Surveillance of food-borne illness in Canada

Canada uses different surveillance systems to monitor cases of food-borne illness. Learn about these systems.

How does Canada monitor food-borne illness?

Surveillance systems across Canada:

  • detect outbreaks
  • monitor trends
  • identify risk factors

These systems rely on information provided by:

  • local public health authorities and laboratories
  • provincial and territorial public health ministries and authorities

Canada uses data from different surveillance systems to estimate food-borne illness. These include the:

  • Canadian Notifiable Disease Surveillance System (CNDSS)
    • collects annual numbers of laboratory-confirmed illnesses reported to provincial and territorial public health authorities for a set of diseases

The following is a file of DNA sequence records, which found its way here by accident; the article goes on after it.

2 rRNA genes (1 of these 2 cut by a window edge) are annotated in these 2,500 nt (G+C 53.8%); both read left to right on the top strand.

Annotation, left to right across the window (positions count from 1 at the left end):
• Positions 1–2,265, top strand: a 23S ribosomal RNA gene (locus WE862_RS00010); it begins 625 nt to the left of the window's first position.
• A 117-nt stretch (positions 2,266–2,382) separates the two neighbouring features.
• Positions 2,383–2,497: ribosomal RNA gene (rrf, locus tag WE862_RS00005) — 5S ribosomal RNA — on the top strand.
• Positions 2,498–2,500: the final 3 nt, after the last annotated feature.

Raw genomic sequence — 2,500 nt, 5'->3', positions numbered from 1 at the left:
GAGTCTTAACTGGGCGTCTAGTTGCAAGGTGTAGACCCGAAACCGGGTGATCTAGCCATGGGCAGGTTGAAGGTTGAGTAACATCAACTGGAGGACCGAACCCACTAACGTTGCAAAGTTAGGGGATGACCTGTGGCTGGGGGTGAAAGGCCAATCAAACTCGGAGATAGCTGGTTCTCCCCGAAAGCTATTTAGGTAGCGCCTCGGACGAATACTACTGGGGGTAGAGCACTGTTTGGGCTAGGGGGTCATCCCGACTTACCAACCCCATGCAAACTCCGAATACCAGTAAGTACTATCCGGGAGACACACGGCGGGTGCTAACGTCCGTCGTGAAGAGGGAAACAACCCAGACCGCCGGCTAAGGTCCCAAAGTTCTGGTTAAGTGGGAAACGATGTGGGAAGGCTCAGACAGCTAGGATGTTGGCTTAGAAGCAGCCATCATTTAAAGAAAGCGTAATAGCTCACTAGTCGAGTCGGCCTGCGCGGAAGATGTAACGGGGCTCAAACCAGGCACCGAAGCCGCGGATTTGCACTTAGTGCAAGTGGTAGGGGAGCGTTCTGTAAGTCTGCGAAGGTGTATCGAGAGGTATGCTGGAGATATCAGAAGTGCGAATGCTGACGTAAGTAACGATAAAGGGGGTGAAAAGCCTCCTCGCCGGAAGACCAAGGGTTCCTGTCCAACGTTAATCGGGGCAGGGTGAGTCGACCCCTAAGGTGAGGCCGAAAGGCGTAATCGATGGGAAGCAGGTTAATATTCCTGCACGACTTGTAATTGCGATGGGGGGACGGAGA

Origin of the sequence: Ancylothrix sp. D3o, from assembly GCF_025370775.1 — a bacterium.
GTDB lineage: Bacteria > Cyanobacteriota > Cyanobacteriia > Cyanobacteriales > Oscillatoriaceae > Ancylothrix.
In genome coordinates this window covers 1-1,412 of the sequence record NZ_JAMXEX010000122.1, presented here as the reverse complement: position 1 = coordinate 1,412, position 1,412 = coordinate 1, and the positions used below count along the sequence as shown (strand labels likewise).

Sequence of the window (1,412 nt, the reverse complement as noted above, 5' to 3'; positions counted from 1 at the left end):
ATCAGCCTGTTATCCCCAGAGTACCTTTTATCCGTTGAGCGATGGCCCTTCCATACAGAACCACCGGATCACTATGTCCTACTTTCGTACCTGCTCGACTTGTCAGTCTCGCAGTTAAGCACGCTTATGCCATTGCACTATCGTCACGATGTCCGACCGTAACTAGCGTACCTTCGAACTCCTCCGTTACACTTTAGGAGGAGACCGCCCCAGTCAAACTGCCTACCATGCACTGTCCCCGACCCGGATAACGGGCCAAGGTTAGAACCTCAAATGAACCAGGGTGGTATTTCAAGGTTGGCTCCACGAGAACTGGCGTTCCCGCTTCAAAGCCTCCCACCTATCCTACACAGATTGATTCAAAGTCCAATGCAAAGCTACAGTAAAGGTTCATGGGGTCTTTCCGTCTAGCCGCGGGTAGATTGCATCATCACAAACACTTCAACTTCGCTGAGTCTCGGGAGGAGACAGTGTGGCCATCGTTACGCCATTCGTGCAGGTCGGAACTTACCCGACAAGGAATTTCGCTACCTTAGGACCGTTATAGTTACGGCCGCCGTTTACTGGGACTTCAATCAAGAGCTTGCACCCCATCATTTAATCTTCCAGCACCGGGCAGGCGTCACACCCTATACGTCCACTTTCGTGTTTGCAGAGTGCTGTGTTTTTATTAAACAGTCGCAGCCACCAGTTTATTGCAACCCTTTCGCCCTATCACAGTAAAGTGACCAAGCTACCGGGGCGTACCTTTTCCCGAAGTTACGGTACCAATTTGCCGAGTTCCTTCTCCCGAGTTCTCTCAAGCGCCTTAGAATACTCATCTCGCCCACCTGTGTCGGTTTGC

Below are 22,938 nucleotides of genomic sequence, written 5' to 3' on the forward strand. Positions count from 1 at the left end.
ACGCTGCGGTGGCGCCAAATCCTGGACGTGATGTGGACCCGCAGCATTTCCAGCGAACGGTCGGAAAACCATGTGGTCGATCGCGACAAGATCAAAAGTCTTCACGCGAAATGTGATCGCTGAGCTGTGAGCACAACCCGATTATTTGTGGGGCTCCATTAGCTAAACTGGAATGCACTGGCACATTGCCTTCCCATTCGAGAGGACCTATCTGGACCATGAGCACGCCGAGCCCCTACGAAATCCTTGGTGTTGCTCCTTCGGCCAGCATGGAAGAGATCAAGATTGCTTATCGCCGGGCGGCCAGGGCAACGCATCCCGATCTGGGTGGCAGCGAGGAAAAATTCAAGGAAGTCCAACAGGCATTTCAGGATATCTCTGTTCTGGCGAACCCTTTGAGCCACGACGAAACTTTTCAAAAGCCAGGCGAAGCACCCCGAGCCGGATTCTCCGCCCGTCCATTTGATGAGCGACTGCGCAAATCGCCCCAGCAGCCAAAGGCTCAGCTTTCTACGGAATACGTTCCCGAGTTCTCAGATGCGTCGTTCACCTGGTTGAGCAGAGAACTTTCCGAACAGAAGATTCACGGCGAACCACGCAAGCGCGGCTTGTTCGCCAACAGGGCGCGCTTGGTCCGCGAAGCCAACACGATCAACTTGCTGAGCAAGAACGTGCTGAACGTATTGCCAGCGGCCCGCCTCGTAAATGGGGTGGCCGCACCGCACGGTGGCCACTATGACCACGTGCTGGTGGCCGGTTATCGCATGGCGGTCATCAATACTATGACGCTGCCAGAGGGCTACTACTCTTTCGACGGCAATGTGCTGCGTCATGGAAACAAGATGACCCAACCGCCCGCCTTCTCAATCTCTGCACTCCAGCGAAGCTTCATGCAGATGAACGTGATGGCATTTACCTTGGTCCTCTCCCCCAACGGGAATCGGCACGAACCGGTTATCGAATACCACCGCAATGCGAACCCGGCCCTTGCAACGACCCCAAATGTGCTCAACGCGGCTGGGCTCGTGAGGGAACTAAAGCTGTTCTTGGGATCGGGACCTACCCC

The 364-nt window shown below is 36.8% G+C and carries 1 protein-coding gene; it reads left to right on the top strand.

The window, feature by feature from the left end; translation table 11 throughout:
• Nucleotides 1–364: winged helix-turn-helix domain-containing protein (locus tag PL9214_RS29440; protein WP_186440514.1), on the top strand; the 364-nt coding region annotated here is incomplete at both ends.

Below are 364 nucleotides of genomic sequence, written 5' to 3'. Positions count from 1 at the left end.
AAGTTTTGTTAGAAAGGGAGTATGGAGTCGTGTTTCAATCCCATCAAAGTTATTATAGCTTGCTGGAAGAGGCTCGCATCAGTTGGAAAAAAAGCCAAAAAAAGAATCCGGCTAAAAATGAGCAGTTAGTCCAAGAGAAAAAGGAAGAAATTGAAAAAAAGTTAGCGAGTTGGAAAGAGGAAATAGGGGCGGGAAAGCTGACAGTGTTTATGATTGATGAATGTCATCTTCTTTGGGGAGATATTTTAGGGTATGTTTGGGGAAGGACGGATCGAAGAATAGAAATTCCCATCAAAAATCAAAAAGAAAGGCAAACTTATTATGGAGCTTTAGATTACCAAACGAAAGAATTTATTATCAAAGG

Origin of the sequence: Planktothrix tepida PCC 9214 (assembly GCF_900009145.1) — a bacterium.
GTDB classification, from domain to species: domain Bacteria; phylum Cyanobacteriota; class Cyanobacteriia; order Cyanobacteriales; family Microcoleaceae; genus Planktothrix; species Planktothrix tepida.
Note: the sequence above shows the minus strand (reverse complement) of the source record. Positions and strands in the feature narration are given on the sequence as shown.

• National Enteric Surveillance Program (NESP)
    • collects weekly numbers on select bacteria, parasites and viruses from provincial laboratories at the subtype and species level
  • Enhanced National Listeriosis Surveillance
    • collects detailed information on invasive listeriosis cases in participating provinces and territories
  • FoodNet Canada
    • collects information on cases of infectious gastrointestinal illness and sources of exposure in specific communities across the country
  • Provincial and Territorial Reportable Disease Surveillance System
    • collects the number of laboratory-confirmed illnesses reported by local public health units and authorities for a set of diseases
  • National Studies on Acute Gastrointestinal Illness (NSAGI)
    • collects information from population surveys on vomiting and diarrhea

Other important surveillance systems for food-borne illness in Canada include:

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